“We are now recruiting across the country,” Superintendent Chuck Epps said. “And you don’t know much about Fort Mill or Clover or York. So when you look at that and add the $300 and put us back to number one in the region, you get their attention right off the bat. It’s a recruitment issue for us.

A new state requirement that districts start at $40,000 or more means that state money was provided to districts that weren’t at that level. Fort Mill did not receive this additional money.

“The gap is going to get smaller and smaller between districts when it comes to teacher compensation, which will make it even more difficult to recruit new teachers from out of state who really don’t know much. about South Carolina and specifically about our region,” says Lordo.

McCarter said increasing teacher pay across the state is both a positive step and a challenge.

“I’m incredibly encouraged that it looks like our surrounding districts are capable and putting more money into paying teachers,” McCarter said. “We learned and we know how important and valuable teachers are, and how hard they work. And I believe that we need, as a culture and as a society, to start emphasizing that better by paying them that way.

Still, she says, wage increases are proving a challenge in Fort Mill if the district is to stay on top.

“We have to pay the best, recruit the best and keep the best,” McCarter said.

At Fort Mill, it is the constant need for more teachers that makes raising salaries difficult. The district typically needs to add new double-digit positions per year and often sees dramatic increases with the opening of a new school. There are already preliminary works for the opening of a new elementary and intermediate school.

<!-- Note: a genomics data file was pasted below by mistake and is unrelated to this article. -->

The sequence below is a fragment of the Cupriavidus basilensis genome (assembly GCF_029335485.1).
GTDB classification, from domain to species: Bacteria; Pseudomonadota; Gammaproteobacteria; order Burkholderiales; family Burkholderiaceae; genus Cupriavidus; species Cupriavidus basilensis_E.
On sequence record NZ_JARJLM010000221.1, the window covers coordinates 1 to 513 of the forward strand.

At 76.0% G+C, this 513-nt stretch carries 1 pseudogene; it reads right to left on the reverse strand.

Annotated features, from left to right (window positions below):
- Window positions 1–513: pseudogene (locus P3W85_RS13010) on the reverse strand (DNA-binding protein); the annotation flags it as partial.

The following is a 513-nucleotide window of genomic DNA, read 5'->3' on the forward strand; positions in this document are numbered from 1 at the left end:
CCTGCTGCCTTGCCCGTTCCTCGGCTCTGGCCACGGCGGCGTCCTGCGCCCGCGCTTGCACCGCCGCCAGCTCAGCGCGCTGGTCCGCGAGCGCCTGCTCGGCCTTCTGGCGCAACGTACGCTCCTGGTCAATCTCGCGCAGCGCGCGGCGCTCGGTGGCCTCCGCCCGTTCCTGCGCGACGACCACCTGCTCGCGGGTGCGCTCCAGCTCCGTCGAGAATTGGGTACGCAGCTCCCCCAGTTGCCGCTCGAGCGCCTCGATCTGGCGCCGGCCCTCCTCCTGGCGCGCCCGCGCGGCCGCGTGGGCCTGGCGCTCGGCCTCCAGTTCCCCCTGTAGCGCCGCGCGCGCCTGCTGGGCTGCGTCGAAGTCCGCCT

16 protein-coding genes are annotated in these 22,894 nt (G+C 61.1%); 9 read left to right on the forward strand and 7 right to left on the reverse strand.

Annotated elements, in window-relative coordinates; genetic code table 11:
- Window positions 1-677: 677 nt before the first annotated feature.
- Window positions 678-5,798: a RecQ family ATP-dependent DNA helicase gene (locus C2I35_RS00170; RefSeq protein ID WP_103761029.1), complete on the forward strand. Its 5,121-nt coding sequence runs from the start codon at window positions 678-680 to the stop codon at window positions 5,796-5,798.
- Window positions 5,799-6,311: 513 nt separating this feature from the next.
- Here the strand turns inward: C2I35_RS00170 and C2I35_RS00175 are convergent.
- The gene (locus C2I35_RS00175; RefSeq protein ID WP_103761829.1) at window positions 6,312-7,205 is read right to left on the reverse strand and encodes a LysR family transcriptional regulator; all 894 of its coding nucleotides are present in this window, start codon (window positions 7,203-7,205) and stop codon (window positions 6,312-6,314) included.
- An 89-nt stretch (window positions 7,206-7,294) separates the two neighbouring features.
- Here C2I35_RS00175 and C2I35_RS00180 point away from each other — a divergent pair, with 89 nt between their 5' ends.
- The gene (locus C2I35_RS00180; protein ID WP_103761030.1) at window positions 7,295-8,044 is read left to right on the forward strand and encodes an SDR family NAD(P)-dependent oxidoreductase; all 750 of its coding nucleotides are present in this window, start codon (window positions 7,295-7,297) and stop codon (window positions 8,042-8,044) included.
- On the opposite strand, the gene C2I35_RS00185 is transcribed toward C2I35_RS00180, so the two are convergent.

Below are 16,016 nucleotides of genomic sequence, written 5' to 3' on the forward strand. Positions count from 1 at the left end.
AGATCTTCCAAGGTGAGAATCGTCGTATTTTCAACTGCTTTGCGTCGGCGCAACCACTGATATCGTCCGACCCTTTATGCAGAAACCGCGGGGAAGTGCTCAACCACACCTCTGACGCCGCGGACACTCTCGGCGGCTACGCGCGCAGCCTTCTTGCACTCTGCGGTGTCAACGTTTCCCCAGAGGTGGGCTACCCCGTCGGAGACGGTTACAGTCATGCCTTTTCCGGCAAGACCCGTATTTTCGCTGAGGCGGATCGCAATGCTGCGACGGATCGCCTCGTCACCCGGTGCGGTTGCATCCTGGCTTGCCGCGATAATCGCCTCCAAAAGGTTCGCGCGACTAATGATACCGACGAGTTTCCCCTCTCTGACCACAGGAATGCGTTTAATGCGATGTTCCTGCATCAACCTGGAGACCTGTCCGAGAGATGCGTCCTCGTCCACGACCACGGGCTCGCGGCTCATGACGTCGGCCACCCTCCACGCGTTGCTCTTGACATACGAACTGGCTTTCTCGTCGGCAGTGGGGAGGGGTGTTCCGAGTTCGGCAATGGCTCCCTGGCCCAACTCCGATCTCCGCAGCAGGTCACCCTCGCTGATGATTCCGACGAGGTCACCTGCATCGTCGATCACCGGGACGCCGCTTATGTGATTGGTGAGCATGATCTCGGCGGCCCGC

“We’re certainly still dealing with the fact that we’re the fastest growing district in South Carolina,” Lordo said. “We still need to hire probably proportionally the highest number of new teachers per year to accommodate our growth, and our public funding is not at the same level as some of our surrounding districts.”

This all comes as Fort Mill and other districts face a dwindling number of teacher candidates.

“What we’ve seen happening in education across the state and the country, in terms of teacher recruitment and retention, it’s become a vital consideration in maintaining our teachers’ salaries. at the highest level that we can fund,” Lordo said.

The latest $300 increase for teachers does not have its own tax hike. Board members say they would like to pay teachers more, but must balance that desire with funding limitations.

“To me, it’s a balance because it’s not just our staff,” Epps said. “It’s also the public and the tax money.”

This story was originally published July 21, 2022 2:55 p.m.

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John Marks graduated from Furman University in 2004 and joined the Herald in 2005. He covers community growth, municipalities, transportation and education primarily in York and Lancaster counties. The Fort Mill native has won dozens of South Carolina Press Association awards and several President McClatchy Awards for news coverage in Fort Mill and Lake Wylie.